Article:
Before the end of Game 2 last night, I was thinking that all you conspiracy theorists—those who think the NHL will jump through hoops of fire, no matter the cost in order to get Sidney Crosby to lift the Stanley Cup—had a rough night.
After all, ex-Penguin Marian Hossa sure seemed to hook (if not slash—I didn’t see a slash, but I did see a stick break) a Pittsburgh player just before the tie-breaking goal. Then a video-reviewed goal by the Penguins was not allowed. So how were you guys going to complain about the pro-Pittsburgh NHL today?
Then it happened. Evgeni Malkin (who you all hate, but would love to have in blue, red and white) instigated a fight with Henrik Zetterberg in the final seconds. He received a game misconduct. By rules, a player who instigates a fight in the final minutes of a playoff game is suspended for the next game. Also, Malkin’s jersey was not tied down, that should have been an additional game misconduct. So two game misconducts could be another suspension.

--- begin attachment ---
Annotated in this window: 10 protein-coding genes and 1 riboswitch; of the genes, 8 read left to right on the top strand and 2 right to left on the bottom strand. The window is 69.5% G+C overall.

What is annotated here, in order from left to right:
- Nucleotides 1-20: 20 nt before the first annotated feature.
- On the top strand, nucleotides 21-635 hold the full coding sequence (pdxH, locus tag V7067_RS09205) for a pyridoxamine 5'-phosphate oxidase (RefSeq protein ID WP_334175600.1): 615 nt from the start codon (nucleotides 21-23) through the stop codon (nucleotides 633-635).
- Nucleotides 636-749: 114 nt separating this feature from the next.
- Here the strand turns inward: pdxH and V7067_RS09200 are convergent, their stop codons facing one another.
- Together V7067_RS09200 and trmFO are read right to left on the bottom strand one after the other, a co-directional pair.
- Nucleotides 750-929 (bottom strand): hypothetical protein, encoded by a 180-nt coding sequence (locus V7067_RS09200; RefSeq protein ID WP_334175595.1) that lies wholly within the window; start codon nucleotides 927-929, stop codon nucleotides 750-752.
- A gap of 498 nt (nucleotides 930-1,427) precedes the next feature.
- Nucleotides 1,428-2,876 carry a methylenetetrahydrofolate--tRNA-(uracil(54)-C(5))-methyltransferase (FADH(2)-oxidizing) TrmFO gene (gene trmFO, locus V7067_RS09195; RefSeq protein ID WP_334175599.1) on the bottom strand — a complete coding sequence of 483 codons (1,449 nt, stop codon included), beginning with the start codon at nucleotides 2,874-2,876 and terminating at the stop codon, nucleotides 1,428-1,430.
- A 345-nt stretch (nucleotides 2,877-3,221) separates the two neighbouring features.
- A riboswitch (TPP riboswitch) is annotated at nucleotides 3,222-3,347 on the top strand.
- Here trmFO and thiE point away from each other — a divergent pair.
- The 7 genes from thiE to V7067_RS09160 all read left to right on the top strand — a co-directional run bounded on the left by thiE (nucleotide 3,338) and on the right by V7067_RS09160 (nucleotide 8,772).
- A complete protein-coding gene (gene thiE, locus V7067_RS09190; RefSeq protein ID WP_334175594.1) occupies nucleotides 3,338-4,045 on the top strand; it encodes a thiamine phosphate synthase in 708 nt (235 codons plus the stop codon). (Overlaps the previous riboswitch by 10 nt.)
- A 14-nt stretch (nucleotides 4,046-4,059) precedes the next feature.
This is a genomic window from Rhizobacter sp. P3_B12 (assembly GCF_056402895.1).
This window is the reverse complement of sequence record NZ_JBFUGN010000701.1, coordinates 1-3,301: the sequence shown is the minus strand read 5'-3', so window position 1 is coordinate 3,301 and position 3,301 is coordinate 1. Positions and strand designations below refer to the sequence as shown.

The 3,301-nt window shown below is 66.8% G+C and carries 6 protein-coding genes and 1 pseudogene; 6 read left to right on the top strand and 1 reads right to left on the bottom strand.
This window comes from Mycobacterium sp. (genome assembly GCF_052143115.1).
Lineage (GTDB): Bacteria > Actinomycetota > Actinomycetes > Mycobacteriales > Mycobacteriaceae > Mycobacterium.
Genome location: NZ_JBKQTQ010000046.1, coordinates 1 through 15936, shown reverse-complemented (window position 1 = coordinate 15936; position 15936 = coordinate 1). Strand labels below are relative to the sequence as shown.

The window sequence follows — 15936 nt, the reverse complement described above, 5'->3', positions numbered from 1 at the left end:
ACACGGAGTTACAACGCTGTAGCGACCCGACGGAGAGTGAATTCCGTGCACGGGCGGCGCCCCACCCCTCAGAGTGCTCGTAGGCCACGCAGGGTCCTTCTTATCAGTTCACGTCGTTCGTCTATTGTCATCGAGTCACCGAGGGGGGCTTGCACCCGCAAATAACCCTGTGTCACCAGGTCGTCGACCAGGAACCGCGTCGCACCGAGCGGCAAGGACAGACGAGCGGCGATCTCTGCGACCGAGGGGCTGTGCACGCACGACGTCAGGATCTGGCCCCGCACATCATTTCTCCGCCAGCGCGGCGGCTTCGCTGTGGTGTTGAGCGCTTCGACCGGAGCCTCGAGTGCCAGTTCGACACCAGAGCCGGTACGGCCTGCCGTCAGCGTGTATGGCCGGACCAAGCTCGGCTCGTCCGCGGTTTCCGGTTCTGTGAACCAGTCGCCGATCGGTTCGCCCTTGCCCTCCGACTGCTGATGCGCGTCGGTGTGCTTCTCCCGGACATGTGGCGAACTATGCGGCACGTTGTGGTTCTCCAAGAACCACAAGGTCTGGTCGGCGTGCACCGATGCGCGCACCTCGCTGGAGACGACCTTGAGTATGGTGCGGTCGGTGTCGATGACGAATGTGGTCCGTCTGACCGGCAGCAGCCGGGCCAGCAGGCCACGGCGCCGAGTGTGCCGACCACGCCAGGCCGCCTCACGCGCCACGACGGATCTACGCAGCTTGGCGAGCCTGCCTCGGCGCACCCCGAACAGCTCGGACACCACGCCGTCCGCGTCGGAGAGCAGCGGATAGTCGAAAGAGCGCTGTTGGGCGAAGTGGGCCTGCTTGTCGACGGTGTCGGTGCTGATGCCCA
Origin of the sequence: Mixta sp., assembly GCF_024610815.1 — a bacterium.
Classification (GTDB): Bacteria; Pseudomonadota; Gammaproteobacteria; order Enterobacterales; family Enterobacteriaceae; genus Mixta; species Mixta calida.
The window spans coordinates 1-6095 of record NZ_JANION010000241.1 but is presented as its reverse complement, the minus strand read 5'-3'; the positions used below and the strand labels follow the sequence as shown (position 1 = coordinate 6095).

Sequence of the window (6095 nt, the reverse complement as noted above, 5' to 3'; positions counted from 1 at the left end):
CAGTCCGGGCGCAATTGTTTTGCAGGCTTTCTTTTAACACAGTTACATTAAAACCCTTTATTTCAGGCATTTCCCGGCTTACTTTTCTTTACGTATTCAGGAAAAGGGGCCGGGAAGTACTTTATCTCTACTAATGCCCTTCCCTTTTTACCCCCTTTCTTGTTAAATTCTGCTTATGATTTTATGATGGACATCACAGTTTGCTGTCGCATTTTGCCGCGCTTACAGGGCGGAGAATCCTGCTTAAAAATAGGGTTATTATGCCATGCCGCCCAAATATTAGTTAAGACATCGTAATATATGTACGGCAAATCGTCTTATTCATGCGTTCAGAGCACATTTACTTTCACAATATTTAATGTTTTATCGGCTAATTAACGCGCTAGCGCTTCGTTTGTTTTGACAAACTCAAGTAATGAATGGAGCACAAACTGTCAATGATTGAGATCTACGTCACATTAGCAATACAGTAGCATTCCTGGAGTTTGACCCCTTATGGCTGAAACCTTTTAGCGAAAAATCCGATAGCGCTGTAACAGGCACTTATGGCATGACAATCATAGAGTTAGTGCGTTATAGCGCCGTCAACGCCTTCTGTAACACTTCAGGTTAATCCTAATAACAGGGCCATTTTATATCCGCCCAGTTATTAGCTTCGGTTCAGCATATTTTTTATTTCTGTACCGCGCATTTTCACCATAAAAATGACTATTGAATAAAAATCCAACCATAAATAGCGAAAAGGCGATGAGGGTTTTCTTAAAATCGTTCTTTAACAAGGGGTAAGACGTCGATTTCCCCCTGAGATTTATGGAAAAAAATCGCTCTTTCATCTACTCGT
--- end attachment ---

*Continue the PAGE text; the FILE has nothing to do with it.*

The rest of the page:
Yet the NHL lifted the suspension, which is somewhat understandable. Malkin’s not one of these goons trying to send a message, which is what the rule was implemented to prevent. Still, it looks like another pro-Pitt ruling. I’m sure you see it that way.
And a few of you guys in an earlier thread brought up the point: What if that were Sean Avery instead of Malkin? He’d probably be suspended for a year, right? Or life imprisonment.
Here is Colin Campbell’s explanation, courtesy of NHL.com.
From now on, I think, whenever a fourth-liner makes a significant contribution, I’m going to call him an abdelkader.
Man, that Blair Betts is an abdelkader.
If you need some summer reading, or if you need help falling asleep, The New York Times ran the entire state-of-the-NHL Q&A with Gary Bettman on Sunday. Read it here (if you have nothing to do for a few hours).